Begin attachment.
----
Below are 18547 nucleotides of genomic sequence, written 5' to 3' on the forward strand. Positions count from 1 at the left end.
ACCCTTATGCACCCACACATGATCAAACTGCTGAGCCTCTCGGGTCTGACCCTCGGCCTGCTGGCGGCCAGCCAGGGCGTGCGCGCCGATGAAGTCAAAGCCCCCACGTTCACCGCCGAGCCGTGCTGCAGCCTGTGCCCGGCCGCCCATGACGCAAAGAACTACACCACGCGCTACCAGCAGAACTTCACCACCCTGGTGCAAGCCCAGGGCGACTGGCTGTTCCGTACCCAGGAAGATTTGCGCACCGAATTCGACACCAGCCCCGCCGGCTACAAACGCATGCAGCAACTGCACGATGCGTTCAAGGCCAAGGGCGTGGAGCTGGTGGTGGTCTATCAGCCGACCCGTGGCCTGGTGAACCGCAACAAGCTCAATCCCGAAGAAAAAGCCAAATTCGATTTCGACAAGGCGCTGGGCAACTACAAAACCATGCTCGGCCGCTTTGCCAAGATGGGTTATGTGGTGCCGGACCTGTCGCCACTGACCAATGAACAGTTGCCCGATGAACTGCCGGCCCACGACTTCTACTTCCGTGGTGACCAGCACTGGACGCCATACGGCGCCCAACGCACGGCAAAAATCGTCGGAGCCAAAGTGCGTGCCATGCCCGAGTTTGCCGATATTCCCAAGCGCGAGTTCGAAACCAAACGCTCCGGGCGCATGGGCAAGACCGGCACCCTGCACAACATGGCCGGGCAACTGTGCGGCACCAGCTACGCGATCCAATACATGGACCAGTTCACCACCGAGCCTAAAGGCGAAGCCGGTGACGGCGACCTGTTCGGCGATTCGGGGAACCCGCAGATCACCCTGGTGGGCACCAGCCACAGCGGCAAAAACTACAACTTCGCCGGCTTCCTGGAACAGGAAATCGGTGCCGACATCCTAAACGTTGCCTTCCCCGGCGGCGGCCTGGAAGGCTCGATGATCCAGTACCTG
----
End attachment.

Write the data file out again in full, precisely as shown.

Below are 18547 nucleotides of genomic sequence, written 5' to 3' on the forward strand. Positions count from 1 at the left end.
ACCCTTATGCACCCACACATGATCAAACTGCTGAGCCTCTCGGGTCTGACCCTCGGCCTGCTGGCGGCCAGCCAGGGCGTGCGCGCCGATGAAGTCAAAGCCCCCACGTTCACCGCCGAGCCGTGCTGCAGCCTGTGCCCGGCCGCCCATGACGCAAAGAACTACACCACGCGCTACCAGCAGAACTTCACCACCCTGGTGCAAGCCCAGGGCGACTGGCTGTTCCGTACCCAGGAAGATTTGCGCACCGAATTCGACACCAGCCCCGCCGGCTACAAACGCATGCAGCAACTGCACGATGCGTTCAAGGCCAAGGGCGTGGAGCTGGTGGTGGTCTATCAGCCGACCCGTGGCCTGGTGAACCGCAACAAGCTCAATCCCGAAGAAAAAGCCAAATTCGATTTCGACAAGGCGCTGGGCAACTACAAAACCATGCTCGGCCGCTTTGCCAAGATGGGTTATGTGGTGCCGGACCTGTCGCCACTGACCAATGAACAGTTGCCCGATGAACTGCCGGCCCACGACTTCTACTTCCGTGGTGACCAGCACTGGACGCCATACGGCGCCCAACGCACGGCAAAAATCGTCGGAGCCAAAGTGCGTGCCATGCCCGAGTTTGCCGATATTCCCAAGCGCGAGTTCGAAACCAAACGCTCCGGGCGCATGGGCAAGACCGGCACCCTGCACAACATGGCCGGGCAACTGTGCGGCACCAGCTACGCGATCCAATACATGGACCAGTTCACCACCGAGCCTAAAGGCGAAGCCGGTGACGGCGACCTGTTCGGCGATTCGGGGAACCCGCAGATCACCCTGGTGGGCACCAGCCACAGCGGCAAAAACTACAACTTCGCCGGCTTCCTGGAACAGGAAATCGGTGCCGACATCCTAAACGTTGCCTTCCCCGGCGGCGGCCTGGAAGGCTCGATGATCCAGTACCTG